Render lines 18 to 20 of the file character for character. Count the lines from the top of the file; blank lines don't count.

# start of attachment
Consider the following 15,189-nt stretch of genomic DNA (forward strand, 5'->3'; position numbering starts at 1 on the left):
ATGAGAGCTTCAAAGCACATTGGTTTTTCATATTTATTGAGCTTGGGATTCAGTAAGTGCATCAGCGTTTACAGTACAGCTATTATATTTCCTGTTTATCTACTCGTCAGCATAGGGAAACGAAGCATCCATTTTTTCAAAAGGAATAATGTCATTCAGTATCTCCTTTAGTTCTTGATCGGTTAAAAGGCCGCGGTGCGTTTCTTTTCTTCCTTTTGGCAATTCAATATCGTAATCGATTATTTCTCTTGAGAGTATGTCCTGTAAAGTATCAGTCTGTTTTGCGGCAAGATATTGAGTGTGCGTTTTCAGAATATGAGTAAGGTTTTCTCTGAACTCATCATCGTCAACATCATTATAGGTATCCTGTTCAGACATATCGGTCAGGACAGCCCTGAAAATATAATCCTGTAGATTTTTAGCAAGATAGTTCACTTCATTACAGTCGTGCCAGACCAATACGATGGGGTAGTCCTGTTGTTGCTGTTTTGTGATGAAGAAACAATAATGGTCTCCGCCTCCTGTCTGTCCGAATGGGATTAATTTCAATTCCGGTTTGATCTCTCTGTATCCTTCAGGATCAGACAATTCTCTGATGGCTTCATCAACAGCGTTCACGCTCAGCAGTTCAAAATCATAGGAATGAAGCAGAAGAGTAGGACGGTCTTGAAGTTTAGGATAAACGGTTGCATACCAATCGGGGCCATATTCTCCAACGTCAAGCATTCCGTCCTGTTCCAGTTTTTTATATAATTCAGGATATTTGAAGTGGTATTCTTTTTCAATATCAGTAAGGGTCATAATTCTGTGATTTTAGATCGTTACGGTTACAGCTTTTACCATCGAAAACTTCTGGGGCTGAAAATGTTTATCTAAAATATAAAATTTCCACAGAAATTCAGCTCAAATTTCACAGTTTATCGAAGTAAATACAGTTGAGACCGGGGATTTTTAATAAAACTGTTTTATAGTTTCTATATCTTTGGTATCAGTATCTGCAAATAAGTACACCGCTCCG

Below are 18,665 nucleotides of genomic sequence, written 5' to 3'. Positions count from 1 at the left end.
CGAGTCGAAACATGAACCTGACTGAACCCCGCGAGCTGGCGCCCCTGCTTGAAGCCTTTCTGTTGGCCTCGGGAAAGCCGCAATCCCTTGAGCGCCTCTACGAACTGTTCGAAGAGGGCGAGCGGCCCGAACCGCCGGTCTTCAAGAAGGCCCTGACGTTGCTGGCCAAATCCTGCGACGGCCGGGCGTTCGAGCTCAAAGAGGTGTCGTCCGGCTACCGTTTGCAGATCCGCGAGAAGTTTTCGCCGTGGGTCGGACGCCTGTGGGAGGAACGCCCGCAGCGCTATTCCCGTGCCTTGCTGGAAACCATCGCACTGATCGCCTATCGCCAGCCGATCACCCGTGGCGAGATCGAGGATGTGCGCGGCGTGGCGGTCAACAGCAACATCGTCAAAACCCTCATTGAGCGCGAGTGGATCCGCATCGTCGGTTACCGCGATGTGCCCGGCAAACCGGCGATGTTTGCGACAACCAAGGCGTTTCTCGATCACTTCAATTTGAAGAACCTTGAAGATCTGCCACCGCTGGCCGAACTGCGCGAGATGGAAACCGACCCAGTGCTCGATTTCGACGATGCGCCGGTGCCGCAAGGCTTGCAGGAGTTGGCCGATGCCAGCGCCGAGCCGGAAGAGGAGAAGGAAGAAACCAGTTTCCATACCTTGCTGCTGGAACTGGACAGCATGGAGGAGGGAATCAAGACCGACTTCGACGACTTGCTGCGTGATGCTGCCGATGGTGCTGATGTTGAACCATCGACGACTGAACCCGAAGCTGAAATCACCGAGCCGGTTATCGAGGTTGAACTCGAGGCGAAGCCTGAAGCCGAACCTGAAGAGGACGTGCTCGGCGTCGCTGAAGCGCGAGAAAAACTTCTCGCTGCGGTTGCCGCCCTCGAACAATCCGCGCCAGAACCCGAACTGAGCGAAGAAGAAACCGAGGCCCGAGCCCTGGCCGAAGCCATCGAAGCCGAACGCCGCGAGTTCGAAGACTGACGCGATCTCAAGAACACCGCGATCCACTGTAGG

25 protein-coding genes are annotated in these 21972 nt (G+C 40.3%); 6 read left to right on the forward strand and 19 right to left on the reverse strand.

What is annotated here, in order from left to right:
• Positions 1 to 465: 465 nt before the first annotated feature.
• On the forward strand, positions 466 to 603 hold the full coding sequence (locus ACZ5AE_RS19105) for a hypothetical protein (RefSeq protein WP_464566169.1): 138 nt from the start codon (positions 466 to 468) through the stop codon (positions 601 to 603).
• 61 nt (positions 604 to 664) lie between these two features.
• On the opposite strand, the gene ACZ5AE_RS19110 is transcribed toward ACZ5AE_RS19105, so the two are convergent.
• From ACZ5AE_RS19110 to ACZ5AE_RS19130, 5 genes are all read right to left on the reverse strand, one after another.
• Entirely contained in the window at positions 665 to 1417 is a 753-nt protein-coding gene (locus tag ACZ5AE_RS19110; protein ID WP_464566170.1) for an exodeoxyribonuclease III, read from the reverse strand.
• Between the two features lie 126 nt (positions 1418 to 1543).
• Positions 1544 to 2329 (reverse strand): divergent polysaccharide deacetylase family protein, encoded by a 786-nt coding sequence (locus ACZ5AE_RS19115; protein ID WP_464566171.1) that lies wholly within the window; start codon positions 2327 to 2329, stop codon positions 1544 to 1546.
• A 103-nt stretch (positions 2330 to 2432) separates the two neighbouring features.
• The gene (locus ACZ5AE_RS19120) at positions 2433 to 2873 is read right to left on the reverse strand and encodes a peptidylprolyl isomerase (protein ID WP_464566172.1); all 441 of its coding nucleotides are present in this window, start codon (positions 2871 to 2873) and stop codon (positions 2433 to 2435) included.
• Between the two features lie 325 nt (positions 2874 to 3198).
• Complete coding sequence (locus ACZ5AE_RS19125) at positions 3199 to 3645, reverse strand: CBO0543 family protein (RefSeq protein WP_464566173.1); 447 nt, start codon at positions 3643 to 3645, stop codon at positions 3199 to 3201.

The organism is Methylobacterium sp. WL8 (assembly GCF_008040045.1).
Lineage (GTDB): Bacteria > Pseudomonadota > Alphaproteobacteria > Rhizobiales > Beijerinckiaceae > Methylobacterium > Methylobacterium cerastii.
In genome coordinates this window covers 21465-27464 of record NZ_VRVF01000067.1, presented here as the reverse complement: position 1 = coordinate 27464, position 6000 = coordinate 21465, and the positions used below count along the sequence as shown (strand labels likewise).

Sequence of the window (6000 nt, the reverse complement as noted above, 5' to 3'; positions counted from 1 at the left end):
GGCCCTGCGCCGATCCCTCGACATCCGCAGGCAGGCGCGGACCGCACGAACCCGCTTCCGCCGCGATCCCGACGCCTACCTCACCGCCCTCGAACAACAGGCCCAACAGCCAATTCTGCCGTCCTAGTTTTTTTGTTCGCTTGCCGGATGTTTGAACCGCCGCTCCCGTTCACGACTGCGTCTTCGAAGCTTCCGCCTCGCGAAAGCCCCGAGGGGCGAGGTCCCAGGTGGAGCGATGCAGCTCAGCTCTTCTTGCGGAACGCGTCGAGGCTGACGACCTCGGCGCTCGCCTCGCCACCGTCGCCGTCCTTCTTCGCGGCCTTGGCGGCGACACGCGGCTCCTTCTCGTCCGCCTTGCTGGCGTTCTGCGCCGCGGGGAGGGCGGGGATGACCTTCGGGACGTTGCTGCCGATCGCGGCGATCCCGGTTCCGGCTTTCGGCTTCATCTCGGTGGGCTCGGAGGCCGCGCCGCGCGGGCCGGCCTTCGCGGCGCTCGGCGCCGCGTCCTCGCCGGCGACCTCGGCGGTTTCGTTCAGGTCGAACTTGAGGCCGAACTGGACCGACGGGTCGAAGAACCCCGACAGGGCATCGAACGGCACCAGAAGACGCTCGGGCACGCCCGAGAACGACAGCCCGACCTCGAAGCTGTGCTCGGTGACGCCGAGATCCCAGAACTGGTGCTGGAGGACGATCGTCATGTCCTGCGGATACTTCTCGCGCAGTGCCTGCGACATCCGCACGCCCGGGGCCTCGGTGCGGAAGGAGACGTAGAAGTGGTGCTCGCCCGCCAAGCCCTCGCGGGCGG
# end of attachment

• Complete coding sequence (locus ACZ5AE_RS19125) at positions 3199 to 3645, reverse strand: CBO0543 family protein (RefSeq protein WP_464566173.1); 447 nt, start codon at positions 3643 to 3645, stop codon at positions 3199 to 3201.

The organism is Methylobacterium sp. WL8 (assembly GCF_008040045.1).
Lineage (GTDB): Bacteria > Pseudomonadota > Alphaproteobacteria > Rhizobiales > Beijerinckiaceae > Methylobacterium > Methylobacterium cerastii.